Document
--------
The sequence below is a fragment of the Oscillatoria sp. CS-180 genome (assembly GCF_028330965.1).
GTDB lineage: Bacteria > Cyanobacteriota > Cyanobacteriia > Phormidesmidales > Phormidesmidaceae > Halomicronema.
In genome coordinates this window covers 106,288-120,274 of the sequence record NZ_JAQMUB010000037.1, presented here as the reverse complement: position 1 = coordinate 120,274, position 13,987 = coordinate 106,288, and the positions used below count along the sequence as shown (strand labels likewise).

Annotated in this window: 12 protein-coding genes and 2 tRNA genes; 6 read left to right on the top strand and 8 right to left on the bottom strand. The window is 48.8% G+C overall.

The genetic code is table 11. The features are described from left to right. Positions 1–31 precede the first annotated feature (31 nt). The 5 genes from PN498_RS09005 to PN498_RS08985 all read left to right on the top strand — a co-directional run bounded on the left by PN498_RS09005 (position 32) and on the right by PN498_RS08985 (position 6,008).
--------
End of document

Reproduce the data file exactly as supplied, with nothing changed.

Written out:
The sequence below is a fragment of the Oscillatoria sp. CS-180 genome (assembly GCF_028330965.1).
GTDB lineage: Bacteria > Cyanobacteriota > Cyanobacteriia > Phormidesmidales > Phormidesmidaceae > Halomicronema.
In genome coordinates this window covers 106,288-120,274 of the sequence record NZ_JAQMUB010000037.1, presented here as the reverse complement: position 1 = coordinate 120,274, position 13,987 = coordinate 106,288, and the positions used below count along the sequence as shown (strand labels likewise).

Annotated in this window: 12 protein-coding genes and 2 tRNA genes; 6 read left to right on the top strand and 8 right to left on the bottom strand. The window is 48.8% G+C overall.

The genetic code is table 11. The features are described from left to right. Positions 1–31 precede the first annotated feature (31 nt). The 5 genes from PN498_RS09005 to PN498_RS08985 all read left to right on the top strand — a co-directional run bounded on the left by PN498_RS09005 (position 32) and on the right by PN498_RS08985 (position 6,008).